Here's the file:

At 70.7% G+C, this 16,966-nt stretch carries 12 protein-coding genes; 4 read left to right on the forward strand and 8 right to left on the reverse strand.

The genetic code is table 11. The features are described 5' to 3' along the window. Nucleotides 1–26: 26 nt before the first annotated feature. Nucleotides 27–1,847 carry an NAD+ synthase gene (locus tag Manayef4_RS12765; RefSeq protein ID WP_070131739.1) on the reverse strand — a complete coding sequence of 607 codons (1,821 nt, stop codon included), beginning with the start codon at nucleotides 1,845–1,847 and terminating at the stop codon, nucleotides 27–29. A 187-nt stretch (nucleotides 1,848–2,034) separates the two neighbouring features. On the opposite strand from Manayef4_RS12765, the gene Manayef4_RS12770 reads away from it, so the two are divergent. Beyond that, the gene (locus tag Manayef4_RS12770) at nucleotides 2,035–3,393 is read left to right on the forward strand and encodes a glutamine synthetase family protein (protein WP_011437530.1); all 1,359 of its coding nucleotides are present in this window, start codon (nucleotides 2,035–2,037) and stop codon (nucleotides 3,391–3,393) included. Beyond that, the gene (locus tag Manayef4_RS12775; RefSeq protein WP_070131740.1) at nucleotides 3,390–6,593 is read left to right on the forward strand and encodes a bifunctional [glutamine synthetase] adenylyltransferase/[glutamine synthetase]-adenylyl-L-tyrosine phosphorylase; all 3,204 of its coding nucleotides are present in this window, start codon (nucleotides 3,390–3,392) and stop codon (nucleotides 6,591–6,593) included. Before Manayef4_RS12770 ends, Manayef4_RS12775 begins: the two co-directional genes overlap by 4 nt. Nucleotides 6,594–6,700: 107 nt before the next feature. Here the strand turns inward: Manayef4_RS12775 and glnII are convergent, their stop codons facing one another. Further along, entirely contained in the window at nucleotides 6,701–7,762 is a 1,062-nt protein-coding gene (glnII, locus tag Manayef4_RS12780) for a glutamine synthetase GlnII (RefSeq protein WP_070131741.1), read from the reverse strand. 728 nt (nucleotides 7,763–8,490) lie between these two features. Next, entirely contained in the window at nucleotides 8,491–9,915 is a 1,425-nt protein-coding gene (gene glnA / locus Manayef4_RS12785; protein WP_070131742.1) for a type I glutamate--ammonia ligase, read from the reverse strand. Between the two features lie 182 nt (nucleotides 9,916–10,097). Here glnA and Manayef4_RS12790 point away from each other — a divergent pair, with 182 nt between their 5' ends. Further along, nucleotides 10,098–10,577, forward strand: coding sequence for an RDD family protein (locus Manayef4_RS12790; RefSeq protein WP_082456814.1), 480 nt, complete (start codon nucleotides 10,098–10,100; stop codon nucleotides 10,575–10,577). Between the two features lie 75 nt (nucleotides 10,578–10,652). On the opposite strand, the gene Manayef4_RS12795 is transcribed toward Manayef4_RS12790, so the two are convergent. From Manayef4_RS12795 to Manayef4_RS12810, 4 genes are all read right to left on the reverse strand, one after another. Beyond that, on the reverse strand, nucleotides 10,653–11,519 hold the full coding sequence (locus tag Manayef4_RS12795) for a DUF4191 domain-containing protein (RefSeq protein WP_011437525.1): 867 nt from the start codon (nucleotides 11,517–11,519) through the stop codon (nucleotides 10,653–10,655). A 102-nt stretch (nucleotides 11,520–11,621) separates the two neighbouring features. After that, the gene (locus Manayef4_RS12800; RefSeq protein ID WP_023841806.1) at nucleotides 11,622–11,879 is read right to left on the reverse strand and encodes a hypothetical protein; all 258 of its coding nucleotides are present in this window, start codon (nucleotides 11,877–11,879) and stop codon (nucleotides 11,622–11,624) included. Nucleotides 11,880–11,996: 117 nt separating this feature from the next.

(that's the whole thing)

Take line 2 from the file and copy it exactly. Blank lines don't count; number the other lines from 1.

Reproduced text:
The genetic code is table 11. The features are described 5' to 3' along the window. Nucleotides 1–26: 26 nt before the first annotated feature. Nucleotides 27–1,847 carry an NAD+ synthase gene (locus tag Manayef4_RS12765; RefSeq protein ID WP_070131739.1) on the reverse strand — a complete coding sequence of 607 codons (1,821 nt, stop codon included), beginning with the start codon at nucleotides 1,845–1,847 and terminating at the stop codon, nucleotides 27–29. A 187-nt stretch (nucleotides 1,848–2,034) separates the two neighbouring features. On the opposite strand from Manayef4_RS12765, the gene Manayef4_RS12770 reads away from it, so the two are divergent. Beyond that, the gene (locus tag Manayef4_RS12770) at nucleotides 2,035–3,393 is read left to right on the forward strand and encodes a glutamine synthetase family protein (protein WP_011437530.1); all 1,359 of its coding nucleotides are present in this window, start codon (nucleotides 2,035–2,037) and stop codon (nucleotides 3,391–3,393) included. Beyond that, the gene (locus tag Manayef4_RS12775; RefSeq protein WP_070131740.1) at nucleotides 3,390–6,593 is read left to right on the forward strand and encodes a bifunctional [glutamine synthetase] adenylyltransferase/[glutamine synthetase]-adenylyl-L-tyrosine phosphorylase; all 3,204 of its coding nucleotides are present in this window, start codon (nucleotides 3,390–3,392) and stop codon (nucleotides 6,591–6,593) included. Before Manayef4_RS12770 ends, Manayef4_RS12775 begins: the two co-directional genes overlap by 4 nt. Nucleotides 6,594–6,700: 107 nt before the next feature. Here the strand turns inward: Manayef4_RS12775 and glnII are convergent, their stop codons facing one another. Further along, entirely contained in the window at nucleotides 6,701–7,762 is a 1,062-nt protein-coding gene (glnII, locus tag Manayef4_RS12780) for a glutamine synthetase GlnII (RefSeq protein WP_070131741.1), read from the reverse strand. 728 nt (nucleotides 7,763–8,490) lie between these two features. Next, entirely contained in the window at nucleotides 8,491–9,915 is a 1,425-nt protein-coding gene (gene glnA / locus Manayef4_RS12785; protein WP_070131742.1) for a type I glutamate--ammonia ligase, read from the reverse strand. Between the two features lie 182 nt (nucleotides 9,916–10,097). Here glnA and Manayef4_RS12790 point away from each other — a divergent pair, with 182 nt between their 5' ends. Further along, nucleotides 10,098–10,577, forward strand: coding sequence for an RDD family protein (locus Manayef4_RS12790; RefSeq protein WP_082456814.1), 480 nt, complete (start codon nucleotides 10,098–10,100; stop codon nucleotides 10,575–10,577). Between the two features lie 75 nt (nucleotides 10,578–10,652). On the opposite strand, the gene Manayef4_RS12795 is transcribed toward Manayef4_RS12790, so the two are convergent. From Manayef4_RS12795 to Manayef4_RS12810, 4 genes are all read right to left on the reverse strand, one after another. Beyond that, on the reverse strand, nucleotides 10,653–11,519 hold the full coding sequence (locus tag Manayef4_RS12795) for a DUF4191 domain-containing protein (RefSeq protein WP_011437525.1): 867 nt from the start codon (nucleotides 11,517–11,519) through the stop codon (nucleotides 10,653–10,655). A 102-nt stretch (nucleotides 11,520–11,621) separates the two neighbouring features. After that, the gene (locus Manayef4_RS12800; RefSeq protein ID WP_023841806.1) at nucleotides 11,622–11,879 is read right to left on the reverse strand and encodes a hypothetical protein; all 258 of its coding nucleotides are present in this window, start codon (nucleotides 11,877–11,879) and stop codon (nucleotides 11,622–11,624) included. Nucleotides 11,880–11,996: 117 nt separating this feature from the next.